Paul Marshall, RFI’s South and Southeast Asia Director, wrote an article published last month in Providence on a new resolution passed by the United Nations affirming the importance of religious freedom, reflecting a notable elevation of this fundamental human right on the international stage. Marshall writes:
Freedom of religion has usually fared poorly in United Nations deliberations. However, in a little noticed move, the Security Council, the UN’s highest body, passed a resolution earlier this month affirming the importance of religious freedom and thereby created a new reporting mechanism. This is one of several recent moves to embed religious freedom within international deliberations.
One reason why religious freedom has not received due attention internationally is that many leaders wish to play to domestic constituencies with animus against particular religious groups, especially minority ones. Others, like the Chinese government, have an animus against religion itself. Also, many in Western countries that want to defend religious freedom often cannot see any point of general UN proposals and committees. After all, if Iran has been chair of the United Nations Commission on Nuclear Disarmament and Saudi Arabia has chaired the Commission on the Status of Women (CSW), then how can such resolutions be taken seriously?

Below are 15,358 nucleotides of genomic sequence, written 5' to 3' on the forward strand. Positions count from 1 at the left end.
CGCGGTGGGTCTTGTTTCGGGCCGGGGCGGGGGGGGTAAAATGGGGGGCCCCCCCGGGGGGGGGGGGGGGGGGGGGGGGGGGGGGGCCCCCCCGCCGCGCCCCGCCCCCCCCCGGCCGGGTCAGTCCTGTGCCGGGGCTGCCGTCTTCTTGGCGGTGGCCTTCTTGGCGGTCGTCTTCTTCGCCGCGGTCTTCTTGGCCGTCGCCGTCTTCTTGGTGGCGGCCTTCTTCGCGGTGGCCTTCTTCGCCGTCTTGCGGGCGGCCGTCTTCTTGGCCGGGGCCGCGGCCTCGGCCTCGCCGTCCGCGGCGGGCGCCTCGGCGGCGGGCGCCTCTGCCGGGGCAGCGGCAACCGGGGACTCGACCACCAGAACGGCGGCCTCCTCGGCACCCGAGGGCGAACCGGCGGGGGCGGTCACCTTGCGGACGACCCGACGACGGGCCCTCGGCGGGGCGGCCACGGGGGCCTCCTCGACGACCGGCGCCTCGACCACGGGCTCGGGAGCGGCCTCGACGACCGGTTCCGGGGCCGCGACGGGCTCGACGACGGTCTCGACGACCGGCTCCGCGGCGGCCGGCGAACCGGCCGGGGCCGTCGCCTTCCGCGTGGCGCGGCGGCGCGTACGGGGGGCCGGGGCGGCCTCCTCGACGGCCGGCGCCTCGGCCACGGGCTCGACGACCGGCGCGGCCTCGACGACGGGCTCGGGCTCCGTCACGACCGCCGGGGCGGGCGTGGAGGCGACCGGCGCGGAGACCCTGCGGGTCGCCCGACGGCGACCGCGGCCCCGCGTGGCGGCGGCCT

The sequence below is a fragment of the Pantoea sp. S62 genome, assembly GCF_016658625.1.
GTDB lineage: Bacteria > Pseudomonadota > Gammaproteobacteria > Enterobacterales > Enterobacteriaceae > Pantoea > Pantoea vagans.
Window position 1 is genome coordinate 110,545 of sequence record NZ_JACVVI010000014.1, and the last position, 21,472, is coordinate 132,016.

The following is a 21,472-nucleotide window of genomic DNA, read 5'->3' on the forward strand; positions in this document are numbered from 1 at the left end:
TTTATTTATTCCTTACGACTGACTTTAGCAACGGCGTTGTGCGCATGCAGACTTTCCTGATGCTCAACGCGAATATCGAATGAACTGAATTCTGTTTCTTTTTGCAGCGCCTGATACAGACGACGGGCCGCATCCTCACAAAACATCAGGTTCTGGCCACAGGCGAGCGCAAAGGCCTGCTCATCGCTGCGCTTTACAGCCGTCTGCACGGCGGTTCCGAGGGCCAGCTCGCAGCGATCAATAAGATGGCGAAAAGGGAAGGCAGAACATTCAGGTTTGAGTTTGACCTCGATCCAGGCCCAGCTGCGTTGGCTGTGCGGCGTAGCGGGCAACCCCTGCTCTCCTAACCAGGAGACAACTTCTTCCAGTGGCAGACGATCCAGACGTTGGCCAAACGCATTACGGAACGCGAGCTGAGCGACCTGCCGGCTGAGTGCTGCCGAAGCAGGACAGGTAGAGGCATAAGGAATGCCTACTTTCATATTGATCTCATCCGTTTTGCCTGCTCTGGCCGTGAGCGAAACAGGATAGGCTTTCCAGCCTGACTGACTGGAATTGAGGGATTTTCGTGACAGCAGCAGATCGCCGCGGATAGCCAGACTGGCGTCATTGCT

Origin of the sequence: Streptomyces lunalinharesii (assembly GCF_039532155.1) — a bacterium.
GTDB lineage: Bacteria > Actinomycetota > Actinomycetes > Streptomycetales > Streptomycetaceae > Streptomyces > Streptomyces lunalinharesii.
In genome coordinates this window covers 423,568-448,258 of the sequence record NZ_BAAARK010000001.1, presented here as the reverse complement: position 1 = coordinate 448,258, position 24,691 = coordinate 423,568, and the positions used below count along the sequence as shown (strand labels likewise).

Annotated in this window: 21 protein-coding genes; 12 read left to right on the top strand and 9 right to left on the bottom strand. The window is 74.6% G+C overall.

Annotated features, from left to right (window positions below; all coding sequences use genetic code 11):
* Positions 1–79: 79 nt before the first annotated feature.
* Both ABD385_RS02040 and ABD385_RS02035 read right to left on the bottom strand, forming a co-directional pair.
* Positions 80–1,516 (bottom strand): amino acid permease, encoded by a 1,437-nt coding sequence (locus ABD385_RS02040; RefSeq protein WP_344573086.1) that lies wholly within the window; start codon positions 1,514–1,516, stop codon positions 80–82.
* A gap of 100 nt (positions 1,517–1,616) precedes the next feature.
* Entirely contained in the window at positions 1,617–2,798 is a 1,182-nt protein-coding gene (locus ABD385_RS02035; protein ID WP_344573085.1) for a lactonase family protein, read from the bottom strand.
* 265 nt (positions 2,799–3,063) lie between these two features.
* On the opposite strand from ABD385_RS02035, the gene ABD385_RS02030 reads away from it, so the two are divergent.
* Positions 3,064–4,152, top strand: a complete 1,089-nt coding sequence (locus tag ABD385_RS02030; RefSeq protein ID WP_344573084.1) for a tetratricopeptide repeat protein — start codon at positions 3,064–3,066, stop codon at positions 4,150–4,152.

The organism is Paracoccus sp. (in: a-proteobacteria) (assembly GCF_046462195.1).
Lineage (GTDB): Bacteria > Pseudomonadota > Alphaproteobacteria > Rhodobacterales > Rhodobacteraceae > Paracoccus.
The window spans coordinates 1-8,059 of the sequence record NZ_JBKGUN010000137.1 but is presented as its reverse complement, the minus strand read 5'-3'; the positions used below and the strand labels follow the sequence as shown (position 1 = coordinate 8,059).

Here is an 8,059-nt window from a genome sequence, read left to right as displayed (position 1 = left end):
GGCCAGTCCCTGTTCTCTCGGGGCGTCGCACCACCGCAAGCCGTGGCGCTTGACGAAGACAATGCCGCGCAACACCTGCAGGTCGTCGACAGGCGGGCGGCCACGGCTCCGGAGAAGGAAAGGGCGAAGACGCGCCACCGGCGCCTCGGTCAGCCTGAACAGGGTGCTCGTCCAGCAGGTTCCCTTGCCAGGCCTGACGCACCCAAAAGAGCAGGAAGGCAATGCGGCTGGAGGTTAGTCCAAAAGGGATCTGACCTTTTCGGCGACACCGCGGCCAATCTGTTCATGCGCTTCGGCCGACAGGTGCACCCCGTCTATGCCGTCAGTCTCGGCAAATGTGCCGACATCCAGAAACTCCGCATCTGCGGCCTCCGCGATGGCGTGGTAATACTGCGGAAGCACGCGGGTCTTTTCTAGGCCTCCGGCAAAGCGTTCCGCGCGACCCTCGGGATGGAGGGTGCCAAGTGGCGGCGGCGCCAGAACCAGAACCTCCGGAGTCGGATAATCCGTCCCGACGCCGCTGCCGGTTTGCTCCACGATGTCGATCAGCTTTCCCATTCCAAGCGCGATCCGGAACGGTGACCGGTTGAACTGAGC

But to many less influential countries in the world these resolutions mean a great deal and so the incremental accretion of such affirmations can provide direction and limits on future actions in the international arena. What may at first appear to be merely bureaucratic shuffling may have real consequences.
And, while these processes are slow, even glacial, there is real progress.
Read the full article: “United Nations Security Council Receives its First Religious Freedom Mandate.”